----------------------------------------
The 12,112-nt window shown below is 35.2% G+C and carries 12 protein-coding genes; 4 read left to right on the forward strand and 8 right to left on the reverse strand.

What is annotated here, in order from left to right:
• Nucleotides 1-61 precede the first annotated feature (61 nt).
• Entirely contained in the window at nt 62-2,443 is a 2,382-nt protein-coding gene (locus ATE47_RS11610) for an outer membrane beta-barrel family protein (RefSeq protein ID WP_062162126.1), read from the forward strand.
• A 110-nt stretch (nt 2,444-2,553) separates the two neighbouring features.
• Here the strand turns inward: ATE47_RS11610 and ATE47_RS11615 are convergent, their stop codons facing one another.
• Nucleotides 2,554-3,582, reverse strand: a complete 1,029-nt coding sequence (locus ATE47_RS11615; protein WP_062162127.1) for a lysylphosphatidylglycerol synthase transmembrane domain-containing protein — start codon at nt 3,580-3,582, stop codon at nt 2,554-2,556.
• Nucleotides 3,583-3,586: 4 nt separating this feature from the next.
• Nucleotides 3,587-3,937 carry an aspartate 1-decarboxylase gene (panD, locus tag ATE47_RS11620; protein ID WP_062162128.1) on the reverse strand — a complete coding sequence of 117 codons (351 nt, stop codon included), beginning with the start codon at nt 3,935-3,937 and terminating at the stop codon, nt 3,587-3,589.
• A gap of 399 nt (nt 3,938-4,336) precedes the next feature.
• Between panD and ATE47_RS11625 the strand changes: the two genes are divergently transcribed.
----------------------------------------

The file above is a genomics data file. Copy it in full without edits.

The 12,112-nt window shown below is 35.2% G+C and carries 12 protein-coding genes; 4 read left to right on the forward strand and 8 right to left on the reverse strand.

What is annotated here, in order from left to right:
• Nucleotides 1-61 precede the first annotated feature (61 nt).
• Entirely contained in the window at nt 62-2,443 is a 2,382-nt protein-coding gene (locus ATE47_RS11610) for an outer membrane beta-barrel family protein (RefSeq protein ID WP_062162126.1), read from the forward strand.
• A 110-nt stretch (nt 2,444-2,553) separates the two neighbouring features.
• Here the strand turns inward: ATE47_RS11610 and ATE47_RS11615 are convergent, their stop codons facing one another.
• Nucleotides 2,554-3,582, reverse strand: a complete 1,029-nt coding sequence (locus ATE47_RS11615; protein WP_062162127.1) for a lysylphosphatidylglycerol synthase transmembrane domain-containing protein — start codon at nt 3,580-3,582, stop codon at nt 2,554-2,556.
• Nucleotides 3,583-3,586: 4 nt separating this feature from the next.
• Nucleotides 3,587-3,937 carry an aspartate 1-decarboxylase gene (panD, locus tag ATE47_RS11620; protein ID WP_062162128.1) on the reverse strand — a complete coding sequence of 117 codons (351 nt, stop codon included), beginning with the start codon at nt 3,935-3,937 and terminating at the stop codon, nt 3,587-3,589.
• A gap of 399 nt (nt 3,938-4,336) precedes the next feature.
• Between panD and ATE47_RS11625 the strand changes: the two genes are divergently transcribed.